Malema is just asking for the media 'to be honest', court hears

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EFF leader Julius Malema (File, News24)
EFF leader Julius Malema (File, News24)

All Economic Freedom Fighters (EFF) leader Julius Malema asked for during his November 2018 speech outside the state capture commission of inquiry was that journalists should be honest, the Equality Court sitting in the Gauteng High Court in Pretoria heard on Monday. 

The SA National Editors' Forum (Sanef) and five journalists have taken on the EFF in court over the intimidation of journalists. 

The five journalists are News24 editor Adriaan Basson, Daily Maverick journalist Pauli van Wyk, Tiso Blackstar's associate editor Ranjeni Munusamy, Eyewitness News senior journalist Barry Bateman and co-editor of Vrye Weekblad Max du Preez. 

Advocate Tembeka Ngcukaitobi SC, for Malema and the EFF, had argued on Monday that what the applicant argues was that they are involved in politics, but Malema does not intend to engage them in politics. 

"What he says is that 'I was making political speech, criticising Mr [Pravin] Gordhan, criticising Mr [Cryril] Ramaphosa for pretending as if they were not part of the nine wasted years. I criticised the journalists because they were sugarcoating the truth'." 

In November 2018, Malema identified specific journalists whom he accused of protecting Gordhan. 

He also accused the media of ignoring allegations made by the EFF that Gordhan's daughter was in business with the state, News24 previously reported.

READ: EFF has created a toxic and hostile environment for journalists, court hears

At the time, Malema said: "These crooks, who are calling themselves journalists, are sitting with those questions they have never asked Pravin. The deputy president of the EFF came here yesterday and spoke.

"Instead of repeating those quotes, they asked Pravin: 'Why is the EFF attacking you?' I want the EFF leadership from today and the membership to know we are not answering any question[s] from Tiso Blackstar, the Daily Maverick, Scorpio, and e.tv which ask us about our wives, about our relatives, about anyone we know, until they ask Pravin these questions in a live interview."

But on Monday, Ngcukaitobi argued that that speech should be taken as a whole and not in selective portions. 

"The dominant meaning that one obtains from reading Mr Malema's… or listening to Mr Malema's words is that what he is asking for and he puts this powerfully that 'all I ask for the media is to be honest'," Ngcukaitobi said. 

"As a fact there is no way any reasonable person can take those words literally, it is metaphorical political speech," Ngcukaitobi argued.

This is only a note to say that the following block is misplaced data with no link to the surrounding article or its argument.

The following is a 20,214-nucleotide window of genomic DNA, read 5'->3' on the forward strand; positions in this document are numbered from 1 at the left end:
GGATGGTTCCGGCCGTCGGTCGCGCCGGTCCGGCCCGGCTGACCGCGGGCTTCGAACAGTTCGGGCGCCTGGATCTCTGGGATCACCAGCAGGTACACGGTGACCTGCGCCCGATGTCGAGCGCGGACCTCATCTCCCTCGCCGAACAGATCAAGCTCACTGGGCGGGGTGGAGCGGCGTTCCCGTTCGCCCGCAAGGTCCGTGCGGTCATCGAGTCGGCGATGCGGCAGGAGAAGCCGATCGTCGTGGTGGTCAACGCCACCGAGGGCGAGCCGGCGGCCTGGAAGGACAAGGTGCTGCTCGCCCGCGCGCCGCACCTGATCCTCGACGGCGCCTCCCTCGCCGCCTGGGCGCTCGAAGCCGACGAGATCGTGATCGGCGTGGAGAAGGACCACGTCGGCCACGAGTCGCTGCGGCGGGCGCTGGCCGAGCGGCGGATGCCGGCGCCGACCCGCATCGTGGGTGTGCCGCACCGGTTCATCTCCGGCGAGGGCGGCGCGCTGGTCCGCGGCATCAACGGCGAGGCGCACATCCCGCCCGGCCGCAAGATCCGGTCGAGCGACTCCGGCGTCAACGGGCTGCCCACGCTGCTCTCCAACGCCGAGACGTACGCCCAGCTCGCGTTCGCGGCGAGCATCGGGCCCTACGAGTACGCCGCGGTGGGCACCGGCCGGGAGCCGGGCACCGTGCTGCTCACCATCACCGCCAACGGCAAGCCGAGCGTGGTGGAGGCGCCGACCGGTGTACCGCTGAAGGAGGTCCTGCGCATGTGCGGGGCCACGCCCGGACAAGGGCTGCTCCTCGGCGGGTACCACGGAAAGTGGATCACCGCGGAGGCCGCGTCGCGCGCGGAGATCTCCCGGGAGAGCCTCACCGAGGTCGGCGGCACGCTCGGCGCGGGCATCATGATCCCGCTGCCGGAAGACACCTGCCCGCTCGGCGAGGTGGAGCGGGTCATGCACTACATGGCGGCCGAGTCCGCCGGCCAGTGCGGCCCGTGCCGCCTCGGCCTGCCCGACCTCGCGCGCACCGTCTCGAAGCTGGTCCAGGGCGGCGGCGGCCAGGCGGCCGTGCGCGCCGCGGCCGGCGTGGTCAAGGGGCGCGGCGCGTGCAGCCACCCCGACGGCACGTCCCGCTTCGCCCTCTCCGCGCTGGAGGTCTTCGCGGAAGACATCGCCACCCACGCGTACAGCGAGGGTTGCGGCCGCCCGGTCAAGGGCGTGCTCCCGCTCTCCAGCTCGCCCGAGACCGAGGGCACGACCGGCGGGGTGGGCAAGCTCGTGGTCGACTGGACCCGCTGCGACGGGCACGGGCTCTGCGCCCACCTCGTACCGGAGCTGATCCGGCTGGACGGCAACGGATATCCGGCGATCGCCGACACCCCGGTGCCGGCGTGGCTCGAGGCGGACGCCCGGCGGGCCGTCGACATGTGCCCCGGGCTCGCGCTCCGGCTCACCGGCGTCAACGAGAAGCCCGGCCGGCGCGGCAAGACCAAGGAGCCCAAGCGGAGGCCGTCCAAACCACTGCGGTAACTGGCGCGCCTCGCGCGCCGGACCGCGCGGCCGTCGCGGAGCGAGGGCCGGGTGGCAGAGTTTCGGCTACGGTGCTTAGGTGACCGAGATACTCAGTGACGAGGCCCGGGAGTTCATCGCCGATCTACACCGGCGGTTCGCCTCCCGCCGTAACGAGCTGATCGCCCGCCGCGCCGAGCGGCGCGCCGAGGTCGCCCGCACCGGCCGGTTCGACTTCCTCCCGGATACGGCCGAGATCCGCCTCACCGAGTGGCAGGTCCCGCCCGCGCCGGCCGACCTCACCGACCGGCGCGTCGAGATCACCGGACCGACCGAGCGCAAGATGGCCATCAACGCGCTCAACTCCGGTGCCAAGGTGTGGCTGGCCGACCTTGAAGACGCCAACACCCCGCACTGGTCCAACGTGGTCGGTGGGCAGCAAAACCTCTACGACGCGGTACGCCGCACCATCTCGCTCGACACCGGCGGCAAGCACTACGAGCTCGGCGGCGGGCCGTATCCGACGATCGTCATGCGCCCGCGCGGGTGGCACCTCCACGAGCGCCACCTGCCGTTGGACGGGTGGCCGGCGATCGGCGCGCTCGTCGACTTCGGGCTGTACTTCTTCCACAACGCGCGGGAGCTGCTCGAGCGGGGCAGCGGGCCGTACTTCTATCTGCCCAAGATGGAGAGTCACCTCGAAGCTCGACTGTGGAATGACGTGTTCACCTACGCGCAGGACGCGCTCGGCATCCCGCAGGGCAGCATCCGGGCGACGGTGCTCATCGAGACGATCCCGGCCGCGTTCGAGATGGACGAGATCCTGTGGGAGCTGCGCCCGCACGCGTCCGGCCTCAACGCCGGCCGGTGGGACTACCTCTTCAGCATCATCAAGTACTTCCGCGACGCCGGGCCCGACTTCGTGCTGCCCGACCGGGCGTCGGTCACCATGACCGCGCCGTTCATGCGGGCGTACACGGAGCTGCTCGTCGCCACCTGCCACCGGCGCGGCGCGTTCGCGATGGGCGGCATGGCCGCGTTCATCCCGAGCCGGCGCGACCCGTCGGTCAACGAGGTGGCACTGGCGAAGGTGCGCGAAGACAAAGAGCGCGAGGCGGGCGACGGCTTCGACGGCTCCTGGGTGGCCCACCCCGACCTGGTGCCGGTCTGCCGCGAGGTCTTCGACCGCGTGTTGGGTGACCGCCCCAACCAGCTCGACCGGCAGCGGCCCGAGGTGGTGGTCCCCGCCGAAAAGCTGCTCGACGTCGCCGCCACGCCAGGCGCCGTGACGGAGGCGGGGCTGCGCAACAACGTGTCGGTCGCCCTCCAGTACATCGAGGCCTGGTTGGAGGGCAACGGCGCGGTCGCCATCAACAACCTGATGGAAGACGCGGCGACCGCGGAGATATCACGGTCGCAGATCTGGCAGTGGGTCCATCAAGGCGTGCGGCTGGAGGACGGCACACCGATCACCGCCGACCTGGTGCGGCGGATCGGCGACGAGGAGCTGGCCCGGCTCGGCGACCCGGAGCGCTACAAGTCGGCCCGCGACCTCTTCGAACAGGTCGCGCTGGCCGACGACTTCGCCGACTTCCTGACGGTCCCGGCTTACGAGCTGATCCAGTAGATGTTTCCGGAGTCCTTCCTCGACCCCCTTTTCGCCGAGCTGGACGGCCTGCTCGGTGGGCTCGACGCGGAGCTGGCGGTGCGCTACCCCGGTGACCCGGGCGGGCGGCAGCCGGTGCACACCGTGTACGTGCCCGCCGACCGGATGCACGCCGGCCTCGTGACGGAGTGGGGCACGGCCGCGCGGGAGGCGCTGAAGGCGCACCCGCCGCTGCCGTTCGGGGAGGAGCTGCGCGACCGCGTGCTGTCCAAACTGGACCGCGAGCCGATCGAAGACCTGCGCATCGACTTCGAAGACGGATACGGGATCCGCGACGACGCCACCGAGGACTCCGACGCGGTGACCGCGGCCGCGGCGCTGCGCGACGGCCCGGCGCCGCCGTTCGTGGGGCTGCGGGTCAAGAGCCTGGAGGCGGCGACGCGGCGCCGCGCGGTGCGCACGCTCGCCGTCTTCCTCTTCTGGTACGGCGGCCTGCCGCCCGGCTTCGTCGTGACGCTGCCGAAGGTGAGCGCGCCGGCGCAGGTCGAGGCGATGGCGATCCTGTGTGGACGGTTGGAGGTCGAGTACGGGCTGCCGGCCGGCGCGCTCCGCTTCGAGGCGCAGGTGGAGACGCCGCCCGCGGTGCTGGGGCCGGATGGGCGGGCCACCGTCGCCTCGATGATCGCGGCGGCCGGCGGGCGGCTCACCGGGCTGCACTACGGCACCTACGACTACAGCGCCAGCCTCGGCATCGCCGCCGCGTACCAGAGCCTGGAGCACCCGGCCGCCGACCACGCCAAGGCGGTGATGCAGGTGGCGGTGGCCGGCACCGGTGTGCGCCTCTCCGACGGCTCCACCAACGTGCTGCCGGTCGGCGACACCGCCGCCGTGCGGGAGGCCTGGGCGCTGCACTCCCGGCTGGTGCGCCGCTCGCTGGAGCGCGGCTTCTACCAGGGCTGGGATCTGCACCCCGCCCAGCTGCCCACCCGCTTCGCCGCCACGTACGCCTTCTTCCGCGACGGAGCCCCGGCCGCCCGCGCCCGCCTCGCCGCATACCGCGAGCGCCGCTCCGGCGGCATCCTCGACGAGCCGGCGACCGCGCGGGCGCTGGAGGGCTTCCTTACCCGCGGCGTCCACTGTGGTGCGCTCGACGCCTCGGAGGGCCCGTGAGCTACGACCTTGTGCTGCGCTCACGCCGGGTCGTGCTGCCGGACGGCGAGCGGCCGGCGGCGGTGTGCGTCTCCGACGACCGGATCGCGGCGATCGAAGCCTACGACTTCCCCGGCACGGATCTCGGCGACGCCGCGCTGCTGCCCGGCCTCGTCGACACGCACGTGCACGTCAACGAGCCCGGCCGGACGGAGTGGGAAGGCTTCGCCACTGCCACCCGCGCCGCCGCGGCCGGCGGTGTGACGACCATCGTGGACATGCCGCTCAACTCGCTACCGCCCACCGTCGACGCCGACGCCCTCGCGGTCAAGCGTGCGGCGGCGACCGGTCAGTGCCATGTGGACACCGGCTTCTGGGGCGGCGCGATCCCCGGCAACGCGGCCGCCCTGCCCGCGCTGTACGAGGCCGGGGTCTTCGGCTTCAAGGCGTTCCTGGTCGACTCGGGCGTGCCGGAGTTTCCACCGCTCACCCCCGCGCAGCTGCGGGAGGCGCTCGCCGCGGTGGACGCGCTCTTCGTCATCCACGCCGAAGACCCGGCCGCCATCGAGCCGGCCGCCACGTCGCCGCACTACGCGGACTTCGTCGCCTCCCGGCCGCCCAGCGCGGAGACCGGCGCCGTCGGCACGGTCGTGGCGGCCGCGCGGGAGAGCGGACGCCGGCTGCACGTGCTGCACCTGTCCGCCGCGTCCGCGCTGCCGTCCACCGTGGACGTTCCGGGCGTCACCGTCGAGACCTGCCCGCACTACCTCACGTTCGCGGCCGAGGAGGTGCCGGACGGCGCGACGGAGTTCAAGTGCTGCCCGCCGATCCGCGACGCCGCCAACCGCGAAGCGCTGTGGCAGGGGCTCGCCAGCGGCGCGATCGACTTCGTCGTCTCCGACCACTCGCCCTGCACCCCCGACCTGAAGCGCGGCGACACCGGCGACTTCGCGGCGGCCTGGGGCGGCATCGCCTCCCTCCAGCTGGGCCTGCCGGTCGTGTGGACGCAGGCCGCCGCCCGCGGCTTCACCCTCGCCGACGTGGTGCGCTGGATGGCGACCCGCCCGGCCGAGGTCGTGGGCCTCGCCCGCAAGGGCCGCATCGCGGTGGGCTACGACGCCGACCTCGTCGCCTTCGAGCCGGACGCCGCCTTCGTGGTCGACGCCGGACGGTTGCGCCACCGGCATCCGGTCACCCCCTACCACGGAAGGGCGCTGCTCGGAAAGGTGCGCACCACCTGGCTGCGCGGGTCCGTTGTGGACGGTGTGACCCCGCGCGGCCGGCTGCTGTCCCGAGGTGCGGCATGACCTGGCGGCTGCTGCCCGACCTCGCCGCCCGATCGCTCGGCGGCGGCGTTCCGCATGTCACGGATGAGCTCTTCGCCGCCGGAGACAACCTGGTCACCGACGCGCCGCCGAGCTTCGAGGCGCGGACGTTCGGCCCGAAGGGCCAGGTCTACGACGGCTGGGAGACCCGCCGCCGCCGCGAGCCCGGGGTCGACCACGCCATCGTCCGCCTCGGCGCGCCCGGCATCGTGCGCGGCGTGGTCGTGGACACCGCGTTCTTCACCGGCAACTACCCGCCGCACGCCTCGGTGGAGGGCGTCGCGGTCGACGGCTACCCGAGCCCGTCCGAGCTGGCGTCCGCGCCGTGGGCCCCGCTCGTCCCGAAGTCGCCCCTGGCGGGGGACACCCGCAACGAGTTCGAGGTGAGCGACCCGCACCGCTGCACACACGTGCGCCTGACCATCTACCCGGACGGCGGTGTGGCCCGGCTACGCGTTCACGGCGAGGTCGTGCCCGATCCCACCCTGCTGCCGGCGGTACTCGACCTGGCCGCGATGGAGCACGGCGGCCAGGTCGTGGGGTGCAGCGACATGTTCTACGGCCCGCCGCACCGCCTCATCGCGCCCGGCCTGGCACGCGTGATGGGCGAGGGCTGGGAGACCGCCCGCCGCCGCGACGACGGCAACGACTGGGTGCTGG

He said in the same speech, Malema had said he was not telling people to "kill anyone". 

"Once a reasonable reader is asked to read in contexts, the dominant reading is that what he [Malema] is asking for is for the media to be honest." 

He said Munusamy stated in her affidavit that she texted Malema after his speech. 

"She knew that the meaning must be an objective meaning, and she knew that what Mr Malema was asking for was bona fide." 

ALSO READ: EFF supporters are contemplating acts of violence against the media, court hears

Advocate Daniel Berger SC, representing Sanef and the journalists, also argued on Monday that the applicants had brought the application to protect themselves and their colleagues from the "abuse" they had endured.

Berger said the EFF had created an environment which had become particularly "toxic and hostile" for journalists.

He also said Malema and the EFF had taken it upon themselves to decide when the harassment and intimidation against journalists would stop.

"My lady, that can't be right," Berger said.

"The relief which is sought is the relief which stops the attacks, hate speech and harassment against journalists," Berger said.

Following Monday's proceedings, EFF spokesperson Mbuyiseni Ndlozi told reporters covering the matter that the applicants' arguments were "very, very weak".

He added that what Sanef and the five journalists wanted was to "arrest our arms, and put them at the back, tie them with a rope, put a big tape on our mouth and kill our ability to be critical of journalists".  

"They [applicants] are here to push and pull the punches and also tell us to respond when they have literally descended to the political arena." 

He accused Basson and Van Wyk, among others, of openly campaigning for President Cyril Ramaphosa and Gordhan. 

"You shouldn't treat these individuals [Gordhan and Ramaphosa] as if they are not part of the nine wasted years," Ndlozi said. 

The matter continues on Tuesday. 

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